The program is in Marathi. Anand-rao Limaye (Limaye Buwa) is talking to Shriram Devasthali, in the presence of Baba Azizuddin Khan who was Bhurji Khan's son. The interview was probably telecast around 1985, just a guess. Check when Aurangabad hosted 27th Chitrapat Mahotsav (Film Festival) to find the exact year. The announcement before the program mentions the film गोष्ट धमाल नाम्याची, which is marked a 1984 film.

Deosthali-buwa does not utter a single non-Marathi word in the entire program. Limaye Buwa makes no fawning references to Baba, who was his guru of sorts, who is sitting right there. D-buwa begins his introduction by mentioning with a chuckle how Limaye buwa sang anavat Jaipur raags with consummate ease.

खट - तोडी
- विराट / वराटी ( मारवा , बिभास , भटियार)
- सुखिया बिलावल
हुसेनी कानडा
- परज
The raags sung by Limaye Buwa are mentioned in the note by the channel host.

- dn
Message has been deleted

naniwadekar

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Jul 18, 2022, 10:26:27 PMJul 18
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The first post in the thread, dated 1993, has this info : 'about 4 years
ago . . . was interviewed on Doordarshan as one of the few male
singers left in the Jaipur tradition' . This must be a reference to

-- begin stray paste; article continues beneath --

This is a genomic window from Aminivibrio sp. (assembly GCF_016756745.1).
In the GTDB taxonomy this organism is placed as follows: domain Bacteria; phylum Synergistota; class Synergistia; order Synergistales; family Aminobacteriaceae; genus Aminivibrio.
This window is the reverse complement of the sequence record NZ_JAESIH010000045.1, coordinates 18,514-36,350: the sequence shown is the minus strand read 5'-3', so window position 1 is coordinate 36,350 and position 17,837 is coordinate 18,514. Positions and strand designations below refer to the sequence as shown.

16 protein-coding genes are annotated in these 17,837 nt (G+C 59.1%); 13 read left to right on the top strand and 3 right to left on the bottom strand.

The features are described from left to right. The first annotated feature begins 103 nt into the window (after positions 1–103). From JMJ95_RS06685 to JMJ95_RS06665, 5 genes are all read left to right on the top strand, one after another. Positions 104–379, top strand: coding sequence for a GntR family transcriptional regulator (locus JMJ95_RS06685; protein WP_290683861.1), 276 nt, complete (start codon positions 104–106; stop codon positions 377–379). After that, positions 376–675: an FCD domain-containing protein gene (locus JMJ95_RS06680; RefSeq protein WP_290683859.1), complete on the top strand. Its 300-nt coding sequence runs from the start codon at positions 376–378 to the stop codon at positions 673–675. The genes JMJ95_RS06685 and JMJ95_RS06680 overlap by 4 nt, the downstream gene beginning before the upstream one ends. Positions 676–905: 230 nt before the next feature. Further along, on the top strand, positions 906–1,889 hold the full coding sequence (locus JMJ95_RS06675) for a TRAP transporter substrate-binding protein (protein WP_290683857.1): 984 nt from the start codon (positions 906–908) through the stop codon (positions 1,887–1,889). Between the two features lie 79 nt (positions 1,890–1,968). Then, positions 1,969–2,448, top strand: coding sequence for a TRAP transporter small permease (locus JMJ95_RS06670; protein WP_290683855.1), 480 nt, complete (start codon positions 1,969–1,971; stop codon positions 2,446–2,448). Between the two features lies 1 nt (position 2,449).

the interview which is now available on youtube. So the interview
was recorded around 1989.

Limaye buwa's disciple Sudhir Pote is seen accompanying him. In
1990s, he was associated with Akhil Bhartiya Gandharva Mahavidyalaya
Mandal. Their office in Brahmanpuri area in Miraj had excellent music
collection. In the pre-internet days, many listeners used to visit the office
from far-off places.

This must be one of very few videos of Baba Aziduddin Khan in
existence. Some links of his talks with Shruti Sadolikar are
also available. Baba mentions that he could not practise as much
as he would have wished because of some health problems. But he
was clearly a great resource of Jaipur gayaki, and Limaye Buwa has
mentioned that he started learning some rare pieces from
Baba from 1986, by which time Limaye buwa himself was much
advanced in age, but that did not stop him from continuing to learn.

- dn